[Imminent Eminence] is somewhat of an enigma, in that it defies easy categorization. It has moments of heaviness, moments of hippiness, and moments of greatness. There’s occasional Dandy Warhols, Sabbath and Queens Of The Stone Age coming through in Caustic Casanova’s repertoire of songs, to be sure. In the long run, Imminent Eminence is an album rife with riffs. Just give the platter a chance to work it’s mojo and win you over.
Hailing from Washington DC, one of the latest three piece post rock experimental bands, Caustic Casanova has some big shoes to fill. Up against other hometown heroes like Minor Threat, Bad Brains and Fugazi, CC come out strong with their first full length studio album Imminent Eminence.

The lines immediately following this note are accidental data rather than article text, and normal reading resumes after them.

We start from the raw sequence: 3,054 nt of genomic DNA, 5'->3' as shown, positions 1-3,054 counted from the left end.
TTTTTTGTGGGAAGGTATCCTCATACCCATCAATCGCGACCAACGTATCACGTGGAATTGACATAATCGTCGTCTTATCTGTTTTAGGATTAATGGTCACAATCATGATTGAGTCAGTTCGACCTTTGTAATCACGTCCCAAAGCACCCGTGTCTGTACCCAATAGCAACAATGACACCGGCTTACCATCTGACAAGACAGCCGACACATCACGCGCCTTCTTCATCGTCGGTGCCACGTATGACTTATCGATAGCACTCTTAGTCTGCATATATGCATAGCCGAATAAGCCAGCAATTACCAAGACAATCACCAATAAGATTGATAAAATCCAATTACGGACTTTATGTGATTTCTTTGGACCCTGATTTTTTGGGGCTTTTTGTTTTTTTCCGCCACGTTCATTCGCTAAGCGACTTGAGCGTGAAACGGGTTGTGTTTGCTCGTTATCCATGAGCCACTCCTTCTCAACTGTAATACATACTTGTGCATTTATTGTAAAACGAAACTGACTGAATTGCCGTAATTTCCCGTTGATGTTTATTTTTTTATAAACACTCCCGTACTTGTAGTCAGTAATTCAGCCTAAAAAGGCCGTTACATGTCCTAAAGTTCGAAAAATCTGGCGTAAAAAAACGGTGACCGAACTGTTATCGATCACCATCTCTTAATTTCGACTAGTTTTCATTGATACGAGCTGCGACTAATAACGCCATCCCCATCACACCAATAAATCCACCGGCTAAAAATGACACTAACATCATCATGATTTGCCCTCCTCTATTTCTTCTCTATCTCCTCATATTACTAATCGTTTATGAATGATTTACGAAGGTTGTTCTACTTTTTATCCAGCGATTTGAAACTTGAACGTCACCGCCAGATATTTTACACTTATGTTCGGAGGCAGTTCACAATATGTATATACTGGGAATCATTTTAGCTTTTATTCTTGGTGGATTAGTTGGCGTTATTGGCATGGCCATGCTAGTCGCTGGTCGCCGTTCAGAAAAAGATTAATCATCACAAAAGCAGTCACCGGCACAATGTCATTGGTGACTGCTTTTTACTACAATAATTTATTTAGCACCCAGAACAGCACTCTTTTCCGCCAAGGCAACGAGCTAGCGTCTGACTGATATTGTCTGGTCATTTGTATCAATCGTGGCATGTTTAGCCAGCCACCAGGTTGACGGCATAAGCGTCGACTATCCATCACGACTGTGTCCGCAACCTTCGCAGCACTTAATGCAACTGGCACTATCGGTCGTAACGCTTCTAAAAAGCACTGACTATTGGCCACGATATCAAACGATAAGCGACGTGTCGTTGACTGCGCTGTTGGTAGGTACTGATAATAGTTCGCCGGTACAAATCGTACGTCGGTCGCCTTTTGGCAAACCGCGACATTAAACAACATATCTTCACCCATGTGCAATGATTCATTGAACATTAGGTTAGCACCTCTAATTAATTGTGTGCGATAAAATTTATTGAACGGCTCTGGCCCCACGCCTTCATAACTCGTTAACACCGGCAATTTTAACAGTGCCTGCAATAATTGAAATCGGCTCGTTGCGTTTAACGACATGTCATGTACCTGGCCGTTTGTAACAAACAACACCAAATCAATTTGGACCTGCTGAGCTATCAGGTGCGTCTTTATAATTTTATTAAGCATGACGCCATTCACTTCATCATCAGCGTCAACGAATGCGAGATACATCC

Although this is an ambitious album, with incorporation of experimental rock, bossanova beats and a dash of classical finger picked guitar, Caustic Casanova put forth a valiant effort. Taking cues from bands like Queens of the Stone Age, CC uses the back and forth play of ominous ambient sounds and crunchy driving bass lines which kept me interested throughout.
It also contains some tracks that take me back to the days of minimalist moody rock (tracks 2, 6..etc), and I can’t help but think that these guys had The Cramps on repeat in the studio while recording the vocals. After having a full listen to the album, I can’t help but feel a little emotionally unstable. Imminent Eminence was a big album with lots of sound.